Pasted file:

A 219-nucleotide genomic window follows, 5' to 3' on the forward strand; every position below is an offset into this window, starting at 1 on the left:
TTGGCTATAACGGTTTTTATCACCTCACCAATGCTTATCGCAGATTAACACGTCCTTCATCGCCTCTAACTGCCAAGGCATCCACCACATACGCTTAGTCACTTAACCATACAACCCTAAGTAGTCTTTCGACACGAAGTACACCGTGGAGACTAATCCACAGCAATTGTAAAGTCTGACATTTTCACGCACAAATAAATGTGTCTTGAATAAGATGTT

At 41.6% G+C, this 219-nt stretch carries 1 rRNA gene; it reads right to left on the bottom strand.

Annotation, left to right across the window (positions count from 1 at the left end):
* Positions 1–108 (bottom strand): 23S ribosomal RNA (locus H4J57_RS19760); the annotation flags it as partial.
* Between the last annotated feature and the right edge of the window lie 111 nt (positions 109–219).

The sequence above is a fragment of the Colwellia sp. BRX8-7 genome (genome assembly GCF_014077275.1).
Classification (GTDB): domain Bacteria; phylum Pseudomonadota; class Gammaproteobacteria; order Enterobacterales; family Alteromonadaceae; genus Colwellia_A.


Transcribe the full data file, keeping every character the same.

A 219-nucleotide genomic window follows, 5' to 3' on the forward strand; every position below is an offset into this window, starting at 1 on the left:
TTGGCTATAACGGTTTTTATCACCTCACCAATGCTTATCGCAGATTAACACGTCCTTCATCGCCTCTAACTGCCAAGGCATCCACCACATACGCTTAGTCACTTAACCATACAACCCTAAGTAGTCTTTCGACACGAAGTACACCGTGGAGACTAATCCACAGCAATTGTAAAGTCTGACATTTTCACGCACAAATAAATGTGTCTTGAATAAGATGTT

At 41.6% G+C, this 219-nt stretch carries 1 rRNA gene; it reads right to left on the bottom strand.

Annotation, left to right across the window (positions count from 1 at the left end):
* Positions 1–108 (bottom strand): 23S ribosomal RNA (locus H4J57_RS19760); the annotation flags it as partial.
* Between the last annotated feature and the right edge of the window lie 111 nt (positions 109–219).

The sequence above is a fragment of the Colwellia sp. BRX8-7 genome (genome assembly GCF_014077275.1).
Classification (GTDB): domain Bacteria; phylum Pseudomonadota; class Gammaproteobacteria; order Enterobacterales; family Alteromonadaceae; genus Colwellia_A.